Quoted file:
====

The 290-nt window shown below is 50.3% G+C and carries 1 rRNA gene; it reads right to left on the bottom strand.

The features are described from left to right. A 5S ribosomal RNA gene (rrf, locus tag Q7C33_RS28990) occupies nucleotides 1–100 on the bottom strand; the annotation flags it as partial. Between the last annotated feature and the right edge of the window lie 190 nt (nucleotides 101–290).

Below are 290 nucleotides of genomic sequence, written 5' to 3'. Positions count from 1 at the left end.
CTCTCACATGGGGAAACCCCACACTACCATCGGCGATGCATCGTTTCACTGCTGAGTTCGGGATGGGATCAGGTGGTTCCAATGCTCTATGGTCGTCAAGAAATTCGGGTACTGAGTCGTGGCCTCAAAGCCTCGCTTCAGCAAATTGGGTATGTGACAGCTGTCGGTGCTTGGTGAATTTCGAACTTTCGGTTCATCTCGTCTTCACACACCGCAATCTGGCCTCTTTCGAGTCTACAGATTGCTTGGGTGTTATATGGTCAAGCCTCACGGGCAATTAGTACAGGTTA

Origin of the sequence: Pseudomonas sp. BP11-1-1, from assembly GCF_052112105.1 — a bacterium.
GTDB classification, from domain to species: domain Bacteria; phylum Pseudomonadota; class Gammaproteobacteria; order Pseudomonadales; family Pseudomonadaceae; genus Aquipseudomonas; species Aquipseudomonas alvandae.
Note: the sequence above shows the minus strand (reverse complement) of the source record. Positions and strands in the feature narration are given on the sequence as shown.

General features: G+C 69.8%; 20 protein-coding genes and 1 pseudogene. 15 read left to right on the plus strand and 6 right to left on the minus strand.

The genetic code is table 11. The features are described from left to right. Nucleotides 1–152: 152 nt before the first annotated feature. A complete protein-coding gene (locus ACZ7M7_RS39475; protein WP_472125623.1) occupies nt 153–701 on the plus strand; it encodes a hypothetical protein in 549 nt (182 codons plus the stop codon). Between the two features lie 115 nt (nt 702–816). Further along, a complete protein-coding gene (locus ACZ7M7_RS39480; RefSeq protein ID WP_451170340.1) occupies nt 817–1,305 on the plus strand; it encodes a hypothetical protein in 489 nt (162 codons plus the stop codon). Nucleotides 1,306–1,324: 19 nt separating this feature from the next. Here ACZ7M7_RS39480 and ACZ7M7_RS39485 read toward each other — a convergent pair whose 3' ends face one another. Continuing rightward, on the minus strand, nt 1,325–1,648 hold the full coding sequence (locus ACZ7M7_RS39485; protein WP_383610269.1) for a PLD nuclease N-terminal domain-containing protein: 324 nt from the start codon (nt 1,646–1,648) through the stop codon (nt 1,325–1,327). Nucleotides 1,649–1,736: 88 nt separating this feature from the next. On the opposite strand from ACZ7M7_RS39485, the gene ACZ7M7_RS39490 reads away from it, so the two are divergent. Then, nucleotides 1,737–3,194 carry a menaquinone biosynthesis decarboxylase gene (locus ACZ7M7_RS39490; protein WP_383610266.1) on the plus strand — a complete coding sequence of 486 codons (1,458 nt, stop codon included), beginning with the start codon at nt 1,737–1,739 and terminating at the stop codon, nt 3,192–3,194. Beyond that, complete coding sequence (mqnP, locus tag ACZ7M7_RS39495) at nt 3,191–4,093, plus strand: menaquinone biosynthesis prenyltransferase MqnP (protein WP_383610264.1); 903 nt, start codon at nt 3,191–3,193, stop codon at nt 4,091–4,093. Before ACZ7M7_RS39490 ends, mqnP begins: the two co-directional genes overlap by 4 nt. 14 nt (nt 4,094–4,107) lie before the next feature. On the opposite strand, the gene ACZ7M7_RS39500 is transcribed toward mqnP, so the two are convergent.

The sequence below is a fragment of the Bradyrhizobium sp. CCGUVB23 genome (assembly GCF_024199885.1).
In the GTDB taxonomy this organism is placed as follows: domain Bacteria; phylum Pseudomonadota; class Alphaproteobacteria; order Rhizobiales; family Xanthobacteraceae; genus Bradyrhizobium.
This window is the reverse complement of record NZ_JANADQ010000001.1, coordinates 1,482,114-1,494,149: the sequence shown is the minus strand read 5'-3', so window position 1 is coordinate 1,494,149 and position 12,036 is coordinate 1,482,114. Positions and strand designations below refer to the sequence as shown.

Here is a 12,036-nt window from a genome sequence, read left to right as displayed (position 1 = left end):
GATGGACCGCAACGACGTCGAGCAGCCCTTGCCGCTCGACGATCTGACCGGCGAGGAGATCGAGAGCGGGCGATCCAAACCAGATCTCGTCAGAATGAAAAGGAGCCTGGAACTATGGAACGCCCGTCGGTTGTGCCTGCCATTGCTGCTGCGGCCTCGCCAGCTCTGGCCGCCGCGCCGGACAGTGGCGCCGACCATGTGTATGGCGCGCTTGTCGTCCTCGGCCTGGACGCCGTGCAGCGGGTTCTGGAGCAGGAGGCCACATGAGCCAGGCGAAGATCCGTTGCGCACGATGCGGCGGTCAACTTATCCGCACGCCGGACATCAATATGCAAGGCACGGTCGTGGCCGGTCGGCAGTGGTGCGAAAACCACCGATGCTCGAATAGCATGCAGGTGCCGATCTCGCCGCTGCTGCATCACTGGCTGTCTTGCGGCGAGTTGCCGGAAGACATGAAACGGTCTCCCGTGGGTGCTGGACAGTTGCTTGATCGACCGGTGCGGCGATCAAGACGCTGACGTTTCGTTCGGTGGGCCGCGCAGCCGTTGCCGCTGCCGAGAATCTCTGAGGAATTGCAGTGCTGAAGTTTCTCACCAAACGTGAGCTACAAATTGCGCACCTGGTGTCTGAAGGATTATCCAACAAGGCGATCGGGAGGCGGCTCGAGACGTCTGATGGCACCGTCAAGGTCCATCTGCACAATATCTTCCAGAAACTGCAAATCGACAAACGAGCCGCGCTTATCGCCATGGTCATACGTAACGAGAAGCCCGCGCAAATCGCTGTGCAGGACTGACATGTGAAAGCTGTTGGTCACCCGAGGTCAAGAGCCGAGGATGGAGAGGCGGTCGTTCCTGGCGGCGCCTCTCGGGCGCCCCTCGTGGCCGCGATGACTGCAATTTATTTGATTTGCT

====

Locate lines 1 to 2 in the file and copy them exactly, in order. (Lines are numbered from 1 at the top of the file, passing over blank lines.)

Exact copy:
The 290-nt window shown below is 50.3% G+C and carries 1 rRNA gene; it reads right to left on the bottom strand.

The features are described from left to right. A 5S ribosomal RNA gene (rrf, locus tag Q7C33_RS28990) occupies nucleotides 1–100 on the bottom strand; the annotation flags it as partial. Between the last annotated feature and the right edge of the window lie 190 nt (nucleotides 101–290).